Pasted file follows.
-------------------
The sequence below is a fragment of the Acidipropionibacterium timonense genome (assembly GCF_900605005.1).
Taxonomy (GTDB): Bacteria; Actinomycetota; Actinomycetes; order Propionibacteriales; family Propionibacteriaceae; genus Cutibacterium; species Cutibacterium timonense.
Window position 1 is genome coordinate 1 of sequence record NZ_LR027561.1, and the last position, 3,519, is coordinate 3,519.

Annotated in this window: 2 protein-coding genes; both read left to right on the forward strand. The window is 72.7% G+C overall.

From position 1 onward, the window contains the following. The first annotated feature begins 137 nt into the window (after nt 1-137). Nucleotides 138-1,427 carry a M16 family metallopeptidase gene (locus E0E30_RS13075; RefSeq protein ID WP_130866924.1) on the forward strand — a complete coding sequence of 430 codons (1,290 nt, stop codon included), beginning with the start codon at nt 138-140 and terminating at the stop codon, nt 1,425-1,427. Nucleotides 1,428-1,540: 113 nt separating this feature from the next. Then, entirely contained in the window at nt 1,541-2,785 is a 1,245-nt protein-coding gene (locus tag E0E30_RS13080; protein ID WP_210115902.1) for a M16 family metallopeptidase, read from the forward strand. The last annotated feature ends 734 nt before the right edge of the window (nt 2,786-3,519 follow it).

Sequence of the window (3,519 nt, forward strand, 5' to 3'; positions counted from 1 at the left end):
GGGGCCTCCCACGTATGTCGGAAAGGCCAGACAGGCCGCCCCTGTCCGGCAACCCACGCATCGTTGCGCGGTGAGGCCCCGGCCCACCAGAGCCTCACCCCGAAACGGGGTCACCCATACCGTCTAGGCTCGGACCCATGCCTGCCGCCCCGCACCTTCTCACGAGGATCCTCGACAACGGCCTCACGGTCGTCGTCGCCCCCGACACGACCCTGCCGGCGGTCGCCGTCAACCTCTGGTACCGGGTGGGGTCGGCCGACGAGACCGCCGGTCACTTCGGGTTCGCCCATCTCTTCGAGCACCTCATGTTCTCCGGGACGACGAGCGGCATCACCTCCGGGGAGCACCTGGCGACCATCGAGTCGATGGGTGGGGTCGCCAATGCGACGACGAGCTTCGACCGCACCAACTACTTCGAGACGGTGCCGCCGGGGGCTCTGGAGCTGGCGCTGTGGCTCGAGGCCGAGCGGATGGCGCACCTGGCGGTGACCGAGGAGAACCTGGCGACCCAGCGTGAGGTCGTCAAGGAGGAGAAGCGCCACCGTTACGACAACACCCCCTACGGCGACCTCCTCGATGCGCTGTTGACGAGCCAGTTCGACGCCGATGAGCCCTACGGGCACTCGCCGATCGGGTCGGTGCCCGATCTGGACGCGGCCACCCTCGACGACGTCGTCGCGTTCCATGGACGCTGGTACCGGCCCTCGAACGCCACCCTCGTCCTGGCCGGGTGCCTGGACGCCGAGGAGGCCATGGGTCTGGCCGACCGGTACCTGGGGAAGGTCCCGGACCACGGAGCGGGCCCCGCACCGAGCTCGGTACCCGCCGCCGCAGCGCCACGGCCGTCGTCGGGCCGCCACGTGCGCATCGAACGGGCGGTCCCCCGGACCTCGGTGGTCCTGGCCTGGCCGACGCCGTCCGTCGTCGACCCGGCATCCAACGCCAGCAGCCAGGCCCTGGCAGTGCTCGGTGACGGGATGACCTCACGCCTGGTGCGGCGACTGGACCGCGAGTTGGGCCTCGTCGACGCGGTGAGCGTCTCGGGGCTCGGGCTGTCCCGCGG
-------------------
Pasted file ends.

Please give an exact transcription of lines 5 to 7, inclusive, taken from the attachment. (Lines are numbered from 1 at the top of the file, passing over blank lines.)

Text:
From position 1 onward, the window contains the following. The first annotated feature begins 137 nt into the window (after nt 1-137). Nucleotides 138-1,427 carry a M16 family metallopeptidase gene (locus E0E30_RS13075; RefSeq protein ID WP_130866924.1) on the forward strand — a complete coding sequence of 430 codons (1,290 nt, stop codon included), beginning with the start codon at nt 138-140 and terminating at the stop codon, nt 1,425-1,427. Nucleotides 1,428-1,540: 113 nt separating this feature from the next. Then, entirely contained in the window at nt 1,541-2,785 is a 1,245-nt protein-coding gene (locus tag E0E30_RS13080; protein ID WP_210115902.1) for a M16 family metallopeptidase, read from the forward strand. The last annotated feature ends 734 nt before the right edge of the window (nt 2,786-3,519 follow it).

Sequence of the window (3,519 nt, forward strand, 5' to 3'; positions counted from 1 at the left end):
GGGGCCTCCCACGTATGTCGGAAAGGCCAGACAGGCCGCCCCTGTCCGGCAACCCACGCATCGTTGCGCGGTGAGGCCCCGGCCCACCAGAGCCTCACCCCGAAACGGGGTCACCCATACCGTCTAGGCTCGGACCCATGCCTGCCGCCCCGCACCTTCTCACGAGGATCCTCGACAACGGCCTCACGGTCGTCGTCGCCCCCGACACGACCCTGCCGGCGGTCGCCGTCAACCTCTGGTACCGGGTGGGGTCGGCCGACGAGACCGCCGGTCACTTCGGGTTCGCCCATCTCTTCGAGCACCTCATGTTCTCCGGGACGACGAGCGGCATCACCTCCGGGGAGCACCTGGCGACCATCGAGTCGATGGGTGGGGTCGCCAATGCGACGACGAGCTTCGACCGCACCAACTACTTCGAGACGGTGCCGCCGGGGGCTCTGGAGCTGGCGCTGTGGCTCGAGGCCGAGCGGATGGCGCACCTGGCGGTGACCGAGGAGAACCTGGCGACCCAGCGTGAGGTCGTCAAGGAGGAGAAGCGCCACCGTTACGACAACACCCCCTACGGCGACCTCCTCGATGCGCTGTTGACGAGCCAGTTCGACGCCGATGAGCCCTACGGGCACTCGCCGATCGGGTCGGTGCCCGATCTGGACGCGGCCACCCTCGACGACGTCGTCGCGTTCCATGGACGCTGGTACCGGCCCTCGAACGCCACCCTCGTCCTGGCCGGGTGCCTGGACGCCGAGGAGGCCATGGGTCTGGCCGACCGGTACCTGGGGAAGGTCCCGGACCACGGAGCGGGCCCCGCACCGAGCTCGGTACCCGCCGCCGCAGCGCCACGGCCGTCGTCGGGCCGCCACGTGCGCATCGAACGGGCGGTCCCCCGGACCTCGGTGGTCCTGGCCTGGCCGACGCCGTCCGTCGTCGACCCGGCATCCAACGCCAGCAGCCAGGCCCTGGCAGTGCTCGGTGACGGGATGACCTCACGCCTGGTGCGGCGACTGGACCGCGAGTTGGGCCTCGTCGACGCGGTGAGCGTCTCGGGGCTCGGGCTGTCCCGCGG